Monday, 8 February 2010

A day out at KalaGhoda Art Festival

I knew it (from my previous experiences) that it would be too crowded on weekends so I reserved this Monday (instead) for Kala ghoda arts festival and I was glad that I did just that.
To start with, I headed straight to the short film show ‘Blind flyers’ (2004), a senti film on 13 years old teenager friends who lived in a blind home and how they perceive the ‘lookie’ world. Although they were blind, they had the same aspiration for looking good and desirable, dressing up, dying their hair to color red/blond (when they have no idea of what that color be), getting carried away by TV contest, not realizing that blindness is not a media asset. It was worth watching.

After the film, we walked around the stalls along Rampart Row and parking lot, admiring the different installations, photographs and wild animals (not real animals, what you thinking)
and then towards the art quest where they had installations on theme: global warming.

After lunch (yeah, street food, channa pattis, khandvi and drinks) we headed towards Hotel Ambassador (14th floor) for heritage walk on Mumbai skyline. Over the cup of coffee and biscuits, we got updates (from a NRI student, who wouldn't want to live in Mumbai) on history of Mumbai architecture and its heritage value, and then we spend the next one hour clicking pictures of Mumbai skyline as we watched the sun set on Marine Drive.

Cooking is my passion and anything to do with cooking, eating or writing is my forte, it interests me a lot, it's the discussion I didn’t want to miss. I must have behaved like a spoil-sport when I looked at my watch several times to remind my friend to hurry up cause we were getting late (where we did arrive ten minutes late,)  for the discussion session, at Sassoon Library Garden, but I were relieved that it started only after I was comfortably settled and ready for the discussions to begin.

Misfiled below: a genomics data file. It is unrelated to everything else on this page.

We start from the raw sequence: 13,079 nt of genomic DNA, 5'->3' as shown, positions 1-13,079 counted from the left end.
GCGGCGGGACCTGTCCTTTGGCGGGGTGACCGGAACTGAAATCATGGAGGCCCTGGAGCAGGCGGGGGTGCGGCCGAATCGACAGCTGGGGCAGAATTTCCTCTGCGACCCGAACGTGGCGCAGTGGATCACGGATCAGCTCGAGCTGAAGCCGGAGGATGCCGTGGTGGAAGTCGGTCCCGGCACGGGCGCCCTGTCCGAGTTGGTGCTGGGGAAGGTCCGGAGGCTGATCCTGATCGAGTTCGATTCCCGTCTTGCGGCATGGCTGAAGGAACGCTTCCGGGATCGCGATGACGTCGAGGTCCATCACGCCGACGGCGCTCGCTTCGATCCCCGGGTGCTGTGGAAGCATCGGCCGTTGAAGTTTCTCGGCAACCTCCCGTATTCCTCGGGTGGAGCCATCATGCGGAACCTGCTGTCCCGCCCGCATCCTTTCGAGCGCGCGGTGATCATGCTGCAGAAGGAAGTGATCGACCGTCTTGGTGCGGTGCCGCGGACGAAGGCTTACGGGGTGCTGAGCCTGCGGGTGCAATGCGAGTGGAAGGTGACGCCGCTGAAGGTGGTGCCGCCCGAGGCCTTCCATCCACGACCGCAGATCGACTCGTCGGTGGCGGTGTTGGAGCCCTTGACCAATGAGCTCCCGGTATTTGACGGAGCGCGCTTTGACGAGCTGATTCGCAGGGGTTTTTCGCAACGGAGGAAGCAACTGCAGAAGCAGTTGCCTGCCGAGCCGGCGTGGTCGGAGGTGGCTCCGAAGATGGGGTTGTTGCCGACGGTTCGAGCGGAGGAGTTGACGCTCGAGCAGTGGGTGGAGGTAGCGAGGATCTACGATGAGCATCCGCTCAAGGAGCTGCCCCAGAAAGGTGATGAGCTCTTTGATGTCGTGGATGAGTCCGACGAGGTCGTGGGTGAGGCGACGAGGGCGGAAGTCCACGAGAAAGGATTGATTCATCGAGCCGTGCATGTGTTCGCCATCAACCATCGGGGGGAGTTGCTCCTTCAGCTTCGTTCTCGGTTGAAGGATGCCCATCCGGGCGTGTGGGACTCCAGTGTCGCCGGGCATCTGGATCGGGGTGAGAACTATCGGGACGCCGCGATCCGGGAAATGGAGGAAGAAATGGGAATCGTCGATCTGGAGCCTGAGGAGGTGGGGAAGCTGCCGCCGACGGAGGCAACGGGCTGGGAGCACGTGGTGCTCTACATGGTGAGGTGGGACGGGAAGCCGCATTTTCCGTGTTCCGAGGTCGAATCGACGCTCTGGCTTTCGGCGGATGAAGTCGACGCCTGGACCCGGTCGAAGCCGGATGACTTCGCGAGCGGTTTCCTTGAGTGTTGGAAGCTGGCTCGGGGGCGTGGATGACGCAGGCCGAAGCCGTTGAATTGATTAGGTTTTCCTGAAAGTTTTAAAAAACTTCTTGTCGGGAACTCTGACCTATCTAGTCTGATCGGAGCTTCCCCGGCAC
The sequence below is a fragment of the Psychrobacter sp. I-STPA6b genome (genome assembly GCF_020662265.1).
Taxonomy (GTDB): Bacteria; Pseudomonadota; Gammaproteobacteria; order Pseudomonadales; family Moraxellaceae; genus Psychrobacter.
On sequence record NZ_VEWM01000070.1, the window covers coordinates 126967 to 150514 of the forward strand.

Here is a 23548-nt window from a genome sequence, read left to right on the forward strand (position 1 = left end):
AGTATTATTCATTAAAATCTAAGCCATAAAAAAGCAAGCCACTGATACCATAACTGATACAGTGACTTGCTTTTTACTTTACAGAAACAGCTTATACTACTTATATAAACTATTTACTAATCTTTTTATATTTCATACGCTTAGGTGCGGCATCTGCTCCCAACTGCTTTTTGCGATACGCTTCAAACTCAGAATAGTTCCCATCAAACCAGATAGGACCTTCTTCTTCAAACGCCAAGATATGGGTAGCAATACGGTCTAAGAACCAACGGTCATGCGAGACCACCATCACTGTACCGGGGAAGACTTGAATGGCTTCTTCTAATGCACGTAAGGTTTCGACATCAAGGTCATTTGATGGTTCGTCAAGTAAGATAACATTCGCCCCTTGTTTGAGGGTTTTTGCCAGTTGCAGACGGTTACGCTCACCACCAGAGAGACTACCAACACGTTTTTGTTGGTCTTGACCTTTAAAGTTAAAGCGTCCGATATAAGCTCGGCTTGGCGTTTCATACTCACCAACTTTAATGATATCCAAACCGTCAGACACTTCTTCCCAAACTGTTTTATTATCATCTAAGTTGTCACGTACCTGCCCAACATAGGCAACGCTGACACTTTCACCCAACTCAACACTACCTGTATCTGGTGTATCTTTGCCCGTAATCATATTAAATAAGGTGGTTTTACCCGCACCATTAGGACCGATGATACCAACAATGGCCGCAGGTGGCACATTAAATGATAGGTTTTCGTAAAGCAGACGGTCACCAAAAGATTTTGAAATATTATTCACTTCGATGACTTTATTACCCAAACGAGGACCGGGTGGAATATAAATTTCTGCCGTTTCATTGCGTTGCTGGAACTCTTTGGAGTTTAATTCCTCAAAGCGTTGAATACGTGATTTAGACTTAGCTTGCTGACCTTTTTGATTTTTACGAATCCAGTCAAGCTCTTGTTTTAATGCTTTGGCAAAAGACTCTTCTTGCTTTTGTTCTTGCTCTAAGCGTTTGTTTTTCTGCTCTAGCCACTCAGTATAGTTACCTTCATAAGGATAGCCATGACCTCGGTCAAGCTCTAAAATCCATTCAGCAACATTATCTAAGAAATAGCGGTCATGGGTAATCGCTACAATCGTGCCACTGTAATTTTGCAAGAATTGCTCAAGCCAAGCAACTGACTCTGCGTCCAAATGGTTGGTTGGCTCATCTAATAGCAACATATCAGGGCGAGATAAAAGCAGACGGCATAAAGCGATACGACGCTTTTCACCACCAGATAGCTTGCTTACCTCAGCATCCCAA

I collected lots of ideas (and got wiser) as I sat listening to the ‘Panel discussion on delicious variety of food cooking’ with Vikram Doctor, as moderator and Nilanjana Roy, Shobha Narayan and Rhusina Ghildiyal, the food writers.

Food writing in not just writing hotel/restaurant reviews or jotting down your regular traditional recipes but it is something more than that, it’s a way of discovering family culinary histories, ethics, politics, culture. I felt that my blogging might have some future, if I do enough food writing that includes traditional food with fiction, or food with science, or food with history. All that I need to do to achieve that is to do serious research on local ingredients and their applications in our diets and then to write from my own experiences that compliments those recipes. During the discussions, my mind drifted back to various recipes that I have tried during my travels and although my taste buds has changed over the years, there are days when I still crave for my own traditional home cooking.

At the end of discussion I was inspired a lot, happy that many more people shared my passion for food-writing (the session was crowded) and I was beginning to feel that I should resume my cooking and food-writing simultaneously, with my ego boosted then, it was wee bit crushed when I heard the editor of ‘Upper Crust’ saying that 70 percent of food writers had no talent for writing. (I don't wish to take that personally) Ego was re-booted again, when a senior person in the audience announced (during the inter-active session) that he was ready to invest in a cook-book that stressed on traditional cooking in the sincere way (and to his liking) such that his grand children would not crave for junk food and pickles and would return back to the traditional food habits.

The next session on ‘city stories’ was interesting too, whereby they openly discussed writings on ‘Bombay’ it was getting late, we didn’t wait till the end… (Dinner-time, yummy. street food again) and then by local train, back to my cozy suburbs

Didn’t get enough of this festival in one day, may be I go back again, another day.

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The name "Bombay" was derived from 'Bom Bahia' (The Good Bay),

.... a name given by Portuguese sailor Francis Almeida, in 1508 ....“Bounce back Mumbai” it is called by the locals, it is a city that has been through a lot in the recent past – floods, bomb blasts, riots – and come out stronger each time.

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